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In Sweden, People Embrace Innovation. In America, People Fear Innovation.
The adoption of automation and artificial intelligence fosters divergent perspectives between American unions and those in countries like Sweden. While American unions often view automation as a threat that will displace jobs, Swedish unions welcome new technologies as an opportunity to improve productivity and wages. These contrasting attitudes reflect broader differences in global competitiveness and highlight why workers across industries should collaborate with automation rather than instinctively resist progress.

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Automation in Mining and Manufacturing

In the Swedish mining industry, automation has provided clear benefits to both companies and workers. Miners like Mr. Persson can operate machinery remotely in safer and more comfortable settings, reducing their exposure to hazardous conditions. As the WSJ notes:

Mr. Persson, 35, sits in front of four computer screens, one displaying the loader he steers as it lifts freshly blasted rock containing silver, zinc and lead. If he were down in the mine shaft operating the loader manually, he would be inhaling dust and exhaust fumes. Instead, he reclines in an office chair while using a joystick to control the machine.

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An image showcasing an example of what Mr. Persson does at his mining job

With mining being one of Sweden’s biggest industries, employers need to remain competitive in the global markets as wages are high and working conditions are set through national contracts negotiated by unions and employers’ associations. Adopting automation and other innovations that make the mining company efficient is key to remaining profitable. Since workers have shared in the gains with higher wages and have a safety net to rely on incase they get unemployed, it's understandable why majority of Swedish people have positive views on automation.

Similar adoption of automation in American auto manufacturing however, has been met with resistance. Demands by the UAW to raise wages while limiting automation have reduced the competitiveness of US factories compared to those in other countries. Rather than securing jobs, this reluctance to automate may accelerate offshoring and layoffs at home. When comparing the performance of non-UAW factories to UAW factories, the non-UAW factories were found to be more productive, more efficient, and more innovative than the UAW factories. As free markets dictate, the companies that rely on the competitive factories will do well while the companies that rely on the uncompetitive factories (aka the UAW factories) won't do well.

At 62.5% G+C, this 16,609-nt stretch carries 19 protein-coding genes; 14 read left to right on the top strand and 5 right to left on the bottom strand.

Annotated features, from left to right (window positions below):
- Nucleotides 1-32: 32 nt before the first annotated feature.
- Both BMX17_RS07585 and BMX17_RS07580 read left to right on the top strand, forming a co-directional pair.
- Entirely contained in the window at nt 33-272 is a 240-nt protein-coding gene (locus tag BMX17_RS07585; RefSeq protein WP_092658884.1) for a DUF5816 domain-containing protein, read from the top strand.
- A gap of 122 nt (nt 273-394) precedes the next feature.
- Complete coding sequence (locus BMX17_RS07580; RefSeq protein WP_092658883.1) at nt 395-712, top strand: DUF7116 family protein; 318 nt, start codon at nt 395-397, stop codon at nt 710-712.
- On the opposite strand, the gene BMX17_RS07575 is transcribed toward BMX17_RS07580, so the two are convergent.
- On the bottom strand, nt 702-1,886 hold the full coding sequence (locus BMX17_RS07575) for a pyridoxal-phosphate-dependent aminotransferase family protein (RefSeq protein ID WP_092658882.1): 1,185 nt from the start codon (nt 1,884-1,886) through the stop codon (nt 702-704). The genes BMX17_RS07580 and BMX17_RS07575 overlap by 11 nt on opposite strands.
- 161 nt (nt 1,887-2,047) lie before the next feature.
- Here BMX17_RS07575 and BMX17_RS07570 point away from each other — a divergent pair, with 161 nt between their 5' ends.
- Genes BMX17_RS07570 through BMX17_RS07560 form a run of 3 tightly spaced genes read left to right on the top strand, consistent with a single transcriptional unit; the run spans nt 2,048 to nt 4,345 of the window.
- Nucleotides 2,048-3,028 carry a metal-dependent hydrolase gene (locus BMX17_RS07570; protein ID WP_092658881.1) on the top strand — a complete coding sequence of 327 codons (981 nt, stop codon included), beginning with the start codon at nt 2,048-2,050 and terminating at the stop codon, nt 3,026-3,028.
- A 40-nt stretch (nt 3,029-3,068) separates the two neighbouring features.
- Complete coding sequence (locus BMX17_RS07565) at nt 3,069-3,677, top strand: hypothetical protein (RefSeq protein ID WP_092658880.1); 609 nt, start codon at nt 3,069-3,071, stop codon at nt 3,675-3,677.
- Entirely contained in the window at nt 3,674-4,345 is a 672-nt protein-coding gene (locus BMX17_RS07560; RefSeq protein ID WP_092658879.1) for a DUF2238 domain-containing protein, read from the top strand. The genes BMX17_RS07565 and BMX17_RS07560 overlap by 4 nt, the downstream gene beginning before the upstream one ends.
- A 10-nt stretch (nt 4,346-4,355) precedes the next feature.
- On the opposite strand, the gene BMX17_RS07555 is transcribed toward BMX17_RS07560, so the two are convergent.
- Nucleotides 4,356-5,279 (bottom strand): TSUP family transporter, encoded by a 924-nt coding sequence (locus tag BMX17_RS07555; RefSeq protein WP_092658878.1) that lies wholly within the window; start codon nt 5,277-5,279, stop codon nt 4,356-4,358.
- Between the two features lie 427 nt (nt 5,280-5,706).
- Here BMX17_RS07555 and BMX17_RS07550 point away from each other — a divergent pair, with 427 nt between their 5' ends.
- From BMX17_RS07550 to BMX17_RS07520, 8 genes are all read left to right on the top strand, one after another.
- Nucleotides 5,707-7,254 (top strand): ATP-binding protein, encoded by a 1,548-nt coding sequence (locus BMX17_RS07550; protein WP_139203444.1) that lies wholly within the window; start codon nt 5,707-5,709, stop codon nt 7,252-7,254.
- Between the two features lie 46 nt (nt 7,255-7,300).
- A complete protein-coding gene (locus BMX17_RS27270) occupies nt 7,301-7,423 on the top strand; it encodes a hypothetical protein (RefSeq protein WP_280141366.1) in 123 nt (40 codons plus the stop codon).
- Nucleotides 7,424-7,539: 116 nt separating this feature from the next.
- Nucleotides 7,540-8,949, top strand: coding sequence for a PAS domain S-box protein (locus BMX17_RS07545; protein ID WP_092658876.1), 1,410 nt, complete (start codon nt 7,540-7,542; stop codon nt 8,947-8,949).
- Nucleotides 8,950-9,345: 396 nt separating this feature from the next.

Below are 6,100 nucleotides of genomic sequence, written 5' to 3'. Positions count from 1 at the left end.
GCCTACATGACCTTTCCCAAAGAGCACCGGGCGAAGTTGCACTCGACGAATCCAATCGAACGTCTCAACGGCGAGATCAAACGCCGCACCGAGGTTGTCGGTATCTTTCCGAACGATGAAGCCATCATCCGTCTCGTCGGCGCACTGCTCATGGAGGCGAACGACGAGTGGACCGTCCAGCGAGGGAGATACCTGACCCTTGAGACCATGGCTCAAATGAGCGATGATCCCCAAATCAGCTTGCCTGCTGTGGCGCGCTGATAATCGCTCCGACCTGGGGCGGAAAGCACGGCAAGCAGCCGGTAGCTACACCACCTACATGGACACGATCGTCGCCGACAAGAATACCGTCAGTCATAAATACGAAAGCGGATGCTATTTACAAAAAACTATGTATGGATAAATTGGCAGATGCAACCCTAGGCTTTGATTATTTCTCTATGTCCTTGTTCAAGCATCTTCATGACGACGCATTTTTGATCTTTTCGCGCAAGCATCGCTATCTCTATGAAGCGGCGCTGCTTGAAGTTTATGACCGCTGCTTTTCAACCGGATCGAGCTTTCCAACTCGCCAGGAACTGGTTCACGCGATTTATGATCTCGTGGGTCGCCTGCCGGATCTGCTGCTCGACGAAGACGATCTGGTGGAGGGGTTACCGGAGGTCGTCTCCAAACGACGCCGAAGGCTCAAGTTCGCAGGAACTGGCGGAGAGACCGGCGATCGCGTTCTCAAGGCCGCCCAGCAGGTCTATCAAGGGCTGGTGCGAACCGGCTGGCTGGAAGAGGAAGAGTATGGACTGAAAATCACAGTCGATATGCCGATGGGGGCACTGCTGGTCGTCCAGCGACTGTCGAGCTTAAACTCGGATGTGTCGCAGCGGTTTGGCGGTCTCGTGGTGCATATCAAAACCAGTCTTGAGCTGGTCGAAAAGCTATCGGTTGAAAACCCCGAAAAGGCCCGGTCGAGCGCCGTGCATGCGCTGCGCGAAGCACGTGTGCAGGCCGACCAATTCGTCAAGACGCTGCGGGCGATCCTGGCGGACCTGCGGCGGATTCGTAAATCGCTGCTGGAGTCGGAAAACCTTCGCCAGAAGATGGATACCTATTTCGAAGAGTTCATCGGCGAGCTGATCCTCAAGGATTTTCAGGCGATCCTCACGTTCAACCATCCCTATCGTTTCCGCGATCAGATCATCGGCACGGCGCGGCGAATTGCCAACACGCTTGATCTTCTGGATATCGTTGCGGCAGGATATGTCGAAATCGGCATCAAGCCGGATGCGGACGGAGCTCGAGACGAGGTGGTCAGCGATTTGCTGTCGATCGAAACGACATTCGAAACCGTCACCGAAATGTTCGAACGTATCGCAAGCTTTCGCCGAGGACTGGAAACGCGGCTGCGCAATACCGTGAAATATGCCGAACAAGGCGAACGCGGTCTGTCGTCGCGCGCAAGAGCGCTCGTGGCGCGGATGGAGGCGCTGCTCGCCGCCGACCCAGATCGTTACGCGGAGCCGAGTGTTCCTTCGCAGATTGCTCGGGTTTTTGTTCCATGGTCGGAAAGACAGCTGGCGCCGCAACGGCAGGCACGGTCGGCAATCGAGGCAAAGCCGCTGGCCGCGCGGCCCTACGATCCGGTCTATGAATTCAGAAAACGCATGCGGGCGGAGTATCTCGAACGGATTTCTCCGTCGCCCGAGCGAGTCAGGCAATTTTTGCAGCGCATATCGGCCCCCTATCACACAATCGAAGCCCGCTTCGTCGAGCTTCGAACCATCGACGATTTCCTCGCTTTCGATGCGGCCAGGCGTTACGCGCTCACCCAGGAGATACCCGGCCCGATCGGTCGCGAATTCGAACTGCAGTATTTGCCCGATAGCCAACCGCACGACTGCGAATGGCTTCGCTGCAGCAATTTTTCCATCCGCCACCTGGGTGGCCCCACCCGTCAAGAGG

**Hollywood Falls Behind the World

Generative AI has faced recent controversy in Hollywood as writers and actors fear being displaced by machine-generated content. With the studios having entered into an agreement with the writers and actors guilds, the concerns surrounding AI and its impact on the writers and actors remains uncertain. While the WGA agreement established that AI cannot be used to undermine a writer’s credit or be used as a means to reduce a writer’s compensation, the contract however, leave room for studios to train AI using preexisting material. Some celebrities, like Singaporean actress Jamie Yeo and soccer star Lionel Messi have embraced AI. Through deepfake technology, they're able to appear in many different AI-generated advertisements and appeal to more demographics. For only a couple hours in front of a green screen and a couple more hours in the recording studio, they're able to appear in more advertisements than ever before. This allows them to scale their earnings from appearing in advertisements.

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Film studios stand to benefit enormously from adopting generative AI. As virtual and augmented reality open new avenues for entertainment content, generative AI can help studios meet the demand for faster, cheaper production. Without these tools, output will slow while costs rise. Sony's CEO notes AI can solve major speed issues in filmmaking. Further, generative AI can unlock new creative possibilities not achievable manually. However, if studios lag in adoption, they risk losing out to AI-focused competitors creating scripted content on demand. While these algorithms generate the raw material, Hollywood still maintains an edge through its unrivaled ability to add nuance, emotion and humanity. By combining AI capabilities with their signature human touch, studios can release captivating stories faster and more affordably across emerging mediums. The key is proactive adoption to realize these productivity and creativity gains.

The divergent perspectives on automation between American unions and those in Sweden highlight that embracing new technologies can actually benefit workers. As seen in the Swedish mines, automation made jobs safer by removing workers from hazardous environments. It also led to increased productivity and higher wages as employers prospered. Similarly, actors and studios stand to gain from AI tools enhancing creativity and lowering production costs. Rather than instinctively resist progress, workers across industries should advocate for the adoption of automation and AI.

With the right policies for profit-sharing and skill development, these technologies can make jobs more satisfying while raising pay. Workers worldwide have much to gain when automation is seen as an opportunity for collaboration rather than a threat. Adopting this mindset can propel industries forward.


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